A New Rock (as in Rho Kinase) Star

02.13.2012 |

A Tadpole rocks out. The red area is exposed to UV light to deactivate Rho Kinase, or Rock.

When NC State developmental biologist Nanette Nascone-Yoder says “Rockout,” she’s not asking for an air-guitar solo. Instead, she’s talking about an inhibitor of Rho Kinase (commonly known as “Rock”) that researchers use when they study particular developmental pathways.

Rho Kinase is a molecule that regulates cell shape and/or movement. It’s important to Nascone-Yoder because her research focuses on the embryonic development of the gut tube, the structure that eventually becomes our gastrointestinal tract. She uses frog embryos as a model, because the embryos are transparent and gut tube formation can be studied in real time. She is particularly interested in the ways that the gut tube lengthens, loops and coils, because when this complicated process goes awry, intestinal malformation results.

“I wanted to see the role of the Rho Kinase, or Rock, pathway in the lengthening of the gut tube, and in order to do that I needed to be able to turn that pathway off and on when and where I wanted,” Nascone-Yoder says. “While Rockout is effective in turning off Rock, we didn’t have the spatial or temporal control I needed.”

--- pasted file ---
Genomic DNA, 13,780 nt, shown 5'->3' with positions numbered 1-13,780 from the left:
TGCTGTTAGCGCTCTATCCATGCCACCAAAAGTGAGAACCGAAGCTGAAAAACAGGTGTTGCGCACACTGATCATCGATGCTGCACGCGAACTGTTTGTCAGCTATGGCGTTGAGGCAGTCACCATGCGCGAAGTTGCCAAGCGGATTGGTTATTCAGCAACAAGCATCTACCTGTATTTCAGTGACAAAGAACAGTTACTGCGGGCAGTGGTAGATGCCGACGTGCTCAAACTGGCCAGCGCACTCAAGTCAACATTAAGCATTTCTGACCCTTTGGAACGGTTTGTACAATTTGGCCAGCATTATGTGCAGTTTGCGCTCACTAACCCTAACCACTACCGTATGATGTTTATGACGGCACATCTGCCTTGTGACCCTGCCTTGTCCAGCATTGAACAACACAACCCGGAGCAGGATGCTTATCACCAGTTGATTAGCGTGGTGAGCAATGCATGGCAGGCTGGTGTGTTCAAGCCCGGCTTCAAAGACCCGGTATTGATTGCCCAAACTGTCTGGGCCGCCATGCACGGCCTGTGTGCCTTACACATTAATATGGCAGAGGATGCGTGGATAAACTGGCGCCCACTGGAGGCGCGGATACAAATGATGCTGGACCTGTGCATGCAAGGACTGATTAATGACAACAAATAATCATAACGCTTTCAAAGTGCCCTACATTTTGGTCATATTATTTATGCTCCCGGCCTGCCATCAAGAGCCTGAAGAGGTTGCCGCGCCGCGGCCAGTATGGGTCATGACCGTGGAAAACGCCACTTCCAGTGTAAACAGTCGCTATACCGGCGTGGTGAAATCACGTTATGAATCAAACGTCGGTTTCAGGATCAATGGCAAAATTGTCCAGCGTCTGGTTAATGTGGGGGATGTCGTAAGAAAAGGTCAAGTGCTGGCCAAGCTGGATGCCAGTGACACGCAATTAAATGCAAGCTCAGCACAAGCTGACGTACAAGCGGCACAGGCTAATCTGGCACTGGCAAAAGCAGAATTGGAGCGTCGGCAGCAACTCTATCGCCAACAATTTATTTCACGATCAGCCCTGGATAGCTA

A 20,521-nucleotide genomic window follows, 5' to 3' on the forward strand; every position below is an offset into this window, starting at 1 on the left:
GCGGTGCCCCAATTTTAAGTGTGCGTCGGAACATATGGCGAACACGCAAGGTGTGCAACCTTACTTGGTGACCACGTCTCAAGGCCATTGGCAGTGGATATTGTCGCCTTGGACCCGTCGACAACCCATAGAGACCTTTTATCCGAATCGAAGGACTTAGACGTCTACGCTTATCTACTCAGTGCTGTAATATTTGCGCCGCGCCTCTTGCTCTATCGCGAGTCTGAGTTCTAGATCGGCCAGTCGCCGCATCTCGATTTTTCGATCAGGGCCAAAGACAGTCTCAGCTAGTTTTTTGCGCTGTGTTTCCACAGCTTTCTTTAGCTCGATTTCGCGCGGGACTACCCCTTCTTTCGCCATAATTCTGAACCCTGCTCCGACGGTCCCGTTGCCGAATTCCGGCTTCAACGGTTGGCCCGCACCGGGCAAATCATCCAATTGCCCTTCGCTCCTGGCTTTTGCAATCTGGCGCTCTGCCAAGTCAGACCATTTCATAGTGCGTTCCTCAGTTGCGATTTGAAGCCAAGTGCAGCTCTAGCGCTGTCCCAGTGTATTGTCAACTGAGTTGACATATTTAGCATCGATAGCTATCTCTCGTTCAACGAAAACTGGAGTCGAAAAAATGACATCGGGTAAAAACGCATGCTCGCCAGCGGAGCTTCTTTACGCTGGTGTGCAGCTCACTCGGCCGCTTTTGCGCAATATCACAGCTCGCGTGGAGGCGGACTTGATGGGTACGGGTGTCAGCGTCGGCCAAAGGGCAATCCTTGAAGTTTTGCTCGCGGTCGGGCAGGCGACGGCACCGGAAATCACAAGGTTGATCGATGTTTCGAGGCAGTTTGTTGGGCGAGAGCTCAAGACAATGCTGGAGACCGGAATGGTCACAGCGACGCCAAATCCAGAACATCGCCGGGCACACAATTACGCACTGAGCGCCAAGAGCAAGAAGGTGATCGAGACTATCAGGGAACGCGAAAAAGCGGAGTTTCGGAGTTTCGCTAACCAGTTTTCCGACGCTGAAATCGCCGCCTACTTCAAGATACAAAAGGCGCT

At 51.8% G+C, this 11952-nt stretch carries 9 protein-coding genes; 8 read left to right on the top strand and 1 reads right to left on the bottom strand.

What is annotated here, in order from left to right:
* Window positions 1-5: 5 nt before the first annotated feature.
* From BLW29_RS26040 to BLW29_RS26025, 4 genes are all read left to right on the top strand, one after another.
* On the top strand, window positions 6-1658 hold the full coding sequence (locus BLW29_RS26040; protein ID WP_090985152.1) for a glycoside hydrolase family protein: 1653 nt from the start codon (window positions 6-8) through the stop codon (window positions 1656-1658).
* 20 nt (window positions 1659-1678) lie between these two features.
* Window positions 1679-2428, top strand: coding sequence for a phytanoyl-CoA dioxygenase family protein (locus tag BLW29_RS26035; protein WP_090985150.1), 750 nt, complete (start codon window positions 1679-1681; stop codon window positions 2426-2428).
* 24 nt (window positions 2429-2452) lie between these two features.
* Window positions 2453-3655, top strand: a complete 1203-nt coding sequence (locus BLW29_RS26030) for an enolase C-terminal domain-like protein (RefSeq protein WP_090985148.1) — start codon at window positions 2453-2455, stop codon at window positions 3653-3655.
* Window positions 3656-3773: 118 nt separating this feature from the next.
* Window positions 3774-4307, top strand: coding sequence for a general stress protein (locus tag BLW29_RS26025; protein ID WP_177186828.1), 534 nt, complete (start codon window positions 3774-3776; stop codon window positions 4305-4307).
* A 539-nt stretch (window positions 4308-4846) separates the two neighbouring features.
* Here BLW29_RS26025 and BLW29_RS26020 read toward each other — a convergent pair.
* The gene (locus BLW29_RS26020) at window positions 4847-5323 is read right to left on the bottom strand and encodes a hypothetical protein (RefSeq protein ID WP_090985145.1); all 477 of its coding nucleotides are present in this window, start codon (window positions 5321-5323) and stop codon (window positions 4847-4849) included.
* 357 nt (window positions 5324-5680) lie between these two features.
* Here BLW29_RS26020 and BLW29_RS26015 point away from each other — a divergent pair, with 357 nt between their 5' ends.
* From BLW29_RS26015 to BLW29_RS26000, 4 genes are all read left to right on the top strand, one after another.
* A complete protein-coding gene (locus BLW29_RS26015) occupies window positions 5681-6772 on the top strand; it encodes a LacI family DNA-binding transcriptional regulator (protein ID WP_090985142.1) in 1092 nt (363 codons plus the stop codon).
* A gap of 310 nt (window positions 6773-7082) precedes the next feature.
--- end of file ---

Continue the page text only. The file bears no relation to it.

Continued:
Enter chemist Alex Deiters, who is really good at photocaging molecules. When a molecule is photocaged, it is modified chemically so that it becomes photo-activatable – it turns on when it is exposed to ultraviolet (UV) light, and turns off when the light is gone. Deiters managed to photocage Rockout so that Nascone-Yoder could apply the inhibitor to the entire frog embryo, and then switch off the Rock pathway in a particular area at a particular developmental stage. She did this by focusing the UV light on areas of interest via microscope, while keeping the rest of the embryo in the dark.

“It’s similar to taking a medication that circulates throughout your body, but only activating that drug in the area that is hurting,” Nascone-Yoder says. “It’s a much better solution to the problem than trying to do genetic manipulation, and it could open up a new world of possibilities in terms of tools for studying embryonic development.”

Nascone-Yoder’s research with the photocaged Rockout appears in Development.



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